Welcome to the new blog of Better for Everyone, the UK call centre with intelligence, integrity and initiative based in Bradford, West Yorkshire!

The traditional call centre approach has earned the industry its awful sweatshop image and reputation for terrible customer service. I knew there was potential for something much better and that creating my own company with a better, more ethical approach to call centre services was the right thing to do.

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Wednesday, 28 April 2010

Telling the politicians how to make the NHS better

This morning, I went head to head with Labour MP John Healey on BBC Look North's news bulletin on the matter of NHS targets. Last night he admitted in a TV debate “We overdid the targets to start with” – sounds good? But unfortunately, Mr Healey qualified this and it all went square… “…but in my opinion, you’ve got to have something … if you want to guarantee patients the treatment”.

Unfortunately, John Healey has got it all wrong. Quite simply there is no good way for the NHS (or any other organisation for that matter!) to set a target, nor is there such a thing as a necessary or good target. No targets will help the patient, and they will almost certainly result in cheating, waste, duplication of effort and demoralized staff… ironically, right at a time when we need public services to be doing more with less!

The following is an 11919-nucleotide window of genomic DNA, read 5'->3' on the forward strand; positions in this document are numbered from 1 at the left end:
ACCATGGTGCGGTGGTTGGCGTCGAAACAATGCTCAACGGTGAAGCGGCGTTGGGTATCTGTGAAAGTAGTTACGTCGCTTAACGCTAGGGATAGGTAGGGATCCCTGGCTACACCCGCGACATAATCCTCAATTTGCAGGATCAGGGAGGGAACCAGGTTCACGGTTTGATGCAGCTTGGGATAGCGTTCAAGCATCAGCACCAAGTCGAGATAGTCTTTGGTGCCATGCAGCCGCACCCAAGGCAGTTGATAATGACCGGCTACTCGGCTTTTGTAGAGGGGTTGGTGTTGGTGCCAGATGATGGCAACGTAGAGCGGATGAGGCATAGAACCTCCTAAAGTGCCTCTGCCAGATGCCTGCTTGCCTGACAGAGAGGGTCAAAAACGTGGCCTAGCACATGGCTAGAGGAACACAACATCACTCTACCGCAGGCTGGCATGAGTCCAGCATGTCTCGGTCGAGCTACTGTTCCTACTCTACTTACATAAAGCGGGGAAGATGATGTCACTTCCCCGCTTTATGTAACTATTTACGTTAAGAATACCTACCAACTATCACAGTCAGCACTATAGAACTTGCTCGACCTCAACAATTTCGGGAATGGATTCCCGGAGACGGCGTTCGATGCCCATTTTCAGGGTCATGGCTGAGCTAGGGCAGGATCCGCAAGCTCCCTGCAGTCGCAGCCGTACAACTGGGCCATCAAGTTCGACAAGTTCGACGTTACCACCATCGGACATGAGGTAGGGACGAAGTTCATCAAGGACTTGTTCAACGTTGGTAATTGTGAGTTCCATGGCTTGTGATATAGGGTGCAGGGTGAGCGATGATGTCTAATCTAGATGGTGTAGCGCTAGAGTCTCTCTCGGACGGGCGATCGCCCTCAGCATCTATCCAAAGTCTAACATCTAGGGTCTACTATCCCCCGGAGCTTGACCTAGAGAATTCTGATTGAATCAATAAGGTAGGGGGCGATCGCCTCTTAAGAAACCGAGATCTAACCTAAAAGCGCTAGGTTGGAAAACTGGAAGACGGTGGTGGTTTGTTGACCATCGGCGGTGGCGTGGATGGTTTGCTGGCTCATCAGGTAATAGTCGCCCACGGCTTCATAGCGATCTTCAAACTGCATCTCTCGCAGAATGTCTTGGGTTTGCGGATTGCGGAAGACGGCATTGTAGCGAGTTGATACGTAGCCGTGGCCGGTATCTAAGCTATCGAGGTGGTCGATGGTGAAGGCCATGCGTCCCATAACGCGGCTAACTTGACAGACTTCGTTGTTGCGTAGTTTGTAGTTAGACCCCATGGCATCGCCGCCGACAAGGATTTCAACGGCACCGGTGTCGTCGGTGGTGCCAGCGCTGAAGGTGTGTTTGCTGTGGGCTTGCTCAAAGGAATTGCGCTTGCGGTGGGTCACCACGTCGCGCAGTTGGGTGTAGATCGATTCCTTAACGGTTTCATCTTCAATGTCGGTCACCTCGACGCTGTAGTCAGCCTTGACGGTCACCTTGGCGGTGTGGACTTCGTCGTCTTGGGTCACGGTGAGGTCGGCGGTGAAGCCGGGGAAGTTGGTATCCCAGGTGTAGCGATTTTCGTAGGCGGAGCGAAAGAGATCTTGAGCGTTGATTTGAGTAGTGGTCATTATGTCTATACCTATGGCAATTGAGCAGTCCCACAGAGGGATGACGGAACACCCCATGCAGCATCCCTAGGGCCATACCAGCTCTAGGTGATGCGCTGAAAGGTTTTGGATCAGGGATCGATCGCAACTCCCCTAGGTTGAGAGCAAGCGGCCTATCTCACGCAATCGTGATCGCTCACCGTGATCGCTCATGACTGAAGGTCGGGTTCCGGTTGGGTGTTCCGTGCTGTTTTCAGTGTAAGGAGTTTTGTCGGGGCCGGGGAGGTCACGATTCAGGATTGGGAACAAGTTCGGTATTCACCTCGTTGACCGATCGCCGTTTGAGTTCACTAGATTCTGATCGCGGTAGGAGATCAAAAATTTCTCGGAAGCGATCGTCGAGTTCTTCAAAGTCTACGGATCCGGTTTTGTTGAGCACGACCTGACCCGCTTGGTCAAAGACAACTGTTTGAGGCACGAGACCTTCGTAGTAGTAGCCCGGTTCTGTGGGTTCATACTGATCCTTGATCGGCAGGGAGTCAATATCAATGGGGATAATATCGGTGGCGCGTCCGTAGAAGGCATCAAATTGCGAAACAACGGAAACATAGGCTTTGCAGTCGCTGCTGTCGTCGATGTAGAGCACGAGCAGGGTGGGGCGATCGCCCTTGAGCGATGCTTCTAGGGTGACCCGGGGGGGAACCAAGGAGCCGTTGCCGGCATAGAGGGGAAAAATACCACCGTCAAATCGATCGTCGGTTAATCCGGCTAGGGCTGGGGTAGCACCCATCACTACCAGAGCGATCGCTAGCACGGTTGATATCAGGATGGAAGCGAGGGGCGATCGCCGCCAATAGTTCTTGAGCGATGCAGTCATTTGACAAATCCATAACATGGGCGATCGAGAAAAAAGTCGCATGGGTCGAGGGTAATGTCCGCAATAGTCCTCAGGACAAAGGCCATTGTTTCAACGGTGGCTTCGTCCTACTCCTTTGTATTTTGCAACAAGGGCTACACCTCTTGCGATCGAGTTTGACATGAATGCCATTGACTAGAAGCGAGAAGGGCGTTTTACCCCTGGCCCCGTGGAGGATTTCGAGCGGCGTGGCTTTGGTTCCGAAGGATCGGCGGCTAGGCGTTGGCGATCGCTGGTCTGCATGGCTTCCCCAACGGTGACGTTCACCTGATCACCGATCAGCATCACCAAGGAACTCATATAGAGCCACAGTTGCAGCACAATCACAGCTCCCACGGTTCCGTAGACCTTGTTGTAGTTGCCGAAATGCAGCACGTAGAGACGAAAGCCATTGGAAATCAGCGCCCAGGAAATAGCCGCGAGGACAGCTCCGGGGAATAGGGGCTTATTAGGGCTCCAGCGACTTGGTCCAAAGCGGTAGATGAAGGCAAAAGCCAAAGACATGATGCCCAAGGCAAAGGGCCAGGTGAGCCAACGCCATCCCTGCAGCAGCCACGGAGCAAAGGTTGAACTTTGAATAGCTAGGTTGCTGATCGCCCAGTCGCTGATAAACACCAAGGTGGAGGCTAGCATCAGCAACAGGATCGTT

For example, targets in the NHS represent a whole management factory of internal and external structures undertaking work specifying what needs to be done, as well as monitoring and reporting against targets and explaining any deviation from what has been specified – all this activity is waste which does nothing to improve the health of the nation, but devours resources and demoralises the front line staff delivering the service.

This is because when people know they are going to be judged against meeting of targets, they use their ingenuity and creativity to do whatever it takes to be seen to meet them (and so survive in the system). This can mean cheating, for example by distorting or misreporting data. Let’s look at a couple of examples in maternity services…

So for example, by the end of 2009 there was a government target for all prospective mums to be offered a choice in where their baby was to be born – with home being one of these choices. In reality this doesn’t happen where I live – I was offered a choice of 4 hospitals, and when I asked for a home birth, I was told I “probably wouldn’t be allowed one as they’re only for women who are really low risk” – although there was no medical reason to make me anything other than low risk. Similarly, other mums have reported spurious, emotive, non-evidence based reasons are given to strongly discourage them from home birth (“you’re brave”; “it’s your first birth” “you’re 7 days overdue” etc). When mums to be have dug their heels in, they’ll be lucky to get it - reported stats show that at my local hospital, the homebirth service was withdrawn 42 times between January 2008 & December 2009; midwives are not fully trained in, and are not fully confident in, supporting home deliveries; and there is only provision for one woman in the area to have a homebirth on any one day of the year!

However, if you were to ask the senior managers at the local NHS trusts, they’d probably tell you everyone gets the option to have a home birth. Someone’s not telling the truth, and I imagine it’s not the mums… to me it looks like the frontline staff have to offer a home birth service they’re unable to fulfil due to the way the local maternity care is currently run, so they do what they can to be seen to be offering homebirths.